“Again,” she said, “just a thought, and I don’t know you well enough to say, but did you ever stop to think that because you didn’t get that adulation from your father at a young age, that now you seek it out as an adult through this incessant need to be in a relationship?”
I felt like I was drunk and someone had just dumped a bucket of cold water over my head. No, Bess, I’d never stopped to consider that before, but it made perfect sense.
“In any case,” Bess said, “we should get back to Ashley. But if you ever want to talk more about your own patterns, it could do you some good.”
And here I was, all cocky that I didn’t have issues. Apparently I was a textbook case!
I took Bess through my version of events with Ashley and Luke, and Ashley and Tom. The forty-five minute session flew by. Before I left, Bess pressed her card into my hand. “In case you ever need me.”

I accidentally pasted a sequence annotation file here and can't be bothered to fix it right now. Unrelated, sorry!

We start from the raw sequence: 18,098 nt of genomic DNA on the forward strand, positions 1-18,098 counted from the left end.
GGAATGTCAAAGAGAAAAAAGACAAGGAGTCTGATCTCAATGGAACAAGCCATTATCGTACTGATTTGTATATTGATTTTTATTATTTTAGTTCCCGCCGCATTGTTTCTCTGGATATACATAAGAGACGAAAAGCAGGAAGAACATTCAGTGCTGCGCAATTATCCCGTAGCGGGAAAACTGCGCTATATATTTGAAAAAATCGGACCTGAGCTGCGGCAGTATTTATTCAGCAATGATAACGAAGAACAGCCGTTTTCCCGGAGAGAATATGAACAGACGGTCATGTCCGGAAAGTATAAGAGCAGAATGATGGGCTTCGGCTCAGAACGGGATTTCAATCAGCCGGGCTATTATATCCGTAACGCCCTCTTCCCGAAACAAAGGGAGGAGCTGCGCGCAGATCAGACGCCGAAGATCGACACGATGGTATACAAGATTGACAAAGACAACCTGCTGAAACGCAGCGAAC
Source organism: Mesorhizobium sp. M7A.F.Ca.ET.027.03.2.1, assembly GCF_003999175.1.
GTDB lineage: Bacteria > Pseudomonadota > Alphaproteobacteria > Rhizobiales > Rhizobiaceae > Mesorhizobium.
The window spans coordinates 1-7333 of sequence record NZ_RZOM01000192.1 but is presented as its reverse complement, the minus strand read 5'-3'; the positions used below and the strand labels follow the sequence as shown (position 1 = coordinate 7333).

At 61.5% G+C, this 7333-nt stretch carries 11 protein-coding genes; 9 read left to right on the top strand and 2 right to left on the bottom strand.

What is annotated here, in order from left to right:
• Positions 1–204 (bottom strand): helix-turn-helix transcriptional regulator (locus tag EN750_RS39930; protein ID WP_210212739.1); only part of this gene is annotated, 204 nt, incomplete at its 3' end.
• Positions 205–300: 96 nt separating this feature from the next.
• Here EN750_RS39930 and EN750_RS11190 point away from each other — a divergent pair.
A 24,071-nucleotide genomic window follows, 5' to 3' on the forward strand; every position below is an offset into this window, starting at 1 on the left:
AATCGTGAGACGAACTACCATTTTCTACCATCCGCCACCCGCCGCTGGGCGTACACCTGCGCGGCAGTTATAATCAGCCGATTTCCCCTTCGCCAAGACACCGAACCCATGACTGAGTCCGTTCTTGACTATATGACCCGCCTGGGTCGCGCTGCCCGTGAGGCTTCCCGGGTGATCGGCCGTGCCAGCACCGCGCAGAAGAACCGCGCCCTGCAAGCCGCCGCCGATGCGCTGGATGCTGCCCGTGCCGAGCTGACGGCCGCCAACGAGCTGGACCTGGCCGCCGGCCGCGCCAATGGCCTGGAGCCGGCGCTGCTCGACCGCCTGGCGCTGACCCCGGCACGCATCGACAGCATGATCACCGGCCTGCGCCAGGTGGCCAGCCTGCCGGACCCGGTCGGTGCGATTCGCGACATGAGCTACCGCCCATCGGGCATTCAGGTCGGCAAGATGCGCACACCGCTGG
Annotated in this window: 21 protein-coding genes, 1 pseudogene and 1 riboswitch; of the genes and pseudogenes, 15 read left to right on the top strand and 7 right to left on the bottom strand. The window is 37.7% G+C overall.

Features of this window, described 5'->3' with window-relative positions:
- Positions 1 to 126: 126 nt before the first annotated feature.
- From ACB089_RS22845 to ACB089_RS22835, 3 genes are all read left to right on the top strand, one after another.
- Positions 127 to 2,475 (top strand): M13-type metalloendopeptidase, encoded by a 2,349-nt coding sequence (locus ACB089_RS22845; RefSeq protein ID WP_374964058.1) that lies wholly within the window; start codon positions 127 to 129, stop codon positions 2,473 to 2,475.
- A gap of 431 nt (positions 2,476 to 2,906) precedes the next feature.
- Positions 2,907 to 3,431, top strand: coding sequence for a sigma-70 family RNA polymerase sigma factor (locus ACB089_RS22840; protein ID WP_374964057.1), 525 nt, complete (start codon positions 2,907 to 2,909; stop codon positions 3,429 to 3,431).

“She is good,” I said to Ashley, as we said goodbye.
Ashley smiled. “I know. I’m excited. I feel like this is going to help me turn over a new leaf.”
I gave Ashley a hug goodbye and we are not huggers. Then I made my way to my favorite wine bar by my apartment. Morrison had some business to take care of at Barney’s, which is only a few avenues from my apartment, so he said he would be happy to meet me somewhere in my neighborhood.
I was dying to tell someone about my conversation with Bess, and even though I don’t know Morrison that well, gay guys generally make good confidantes. Plus, with the crowd Morrison hung with, at least half his friends had to be in therapy, so he wouldn’t be that weirded out by it. A therapist on Park Avenue was better than the new designer handbag.
“Darling,” Morrison said, when he saw me. He pecked me on the cheek. He smelled like apartments that have washer/dryers and windows in the bathroom: expensive.
“I’ve had the weirdest day,” I said.
“Then you need a martini,” he said. He snapped his fingers at he bartender, which irked me a little (I was a waitress once and I just find it so demanding and rude). He ordered a drink for me, then rested his head on his hand, his beautiful hair spilling over his forearm. “Tell me.”
I told him all about Bess and her take on my ‘pattern’.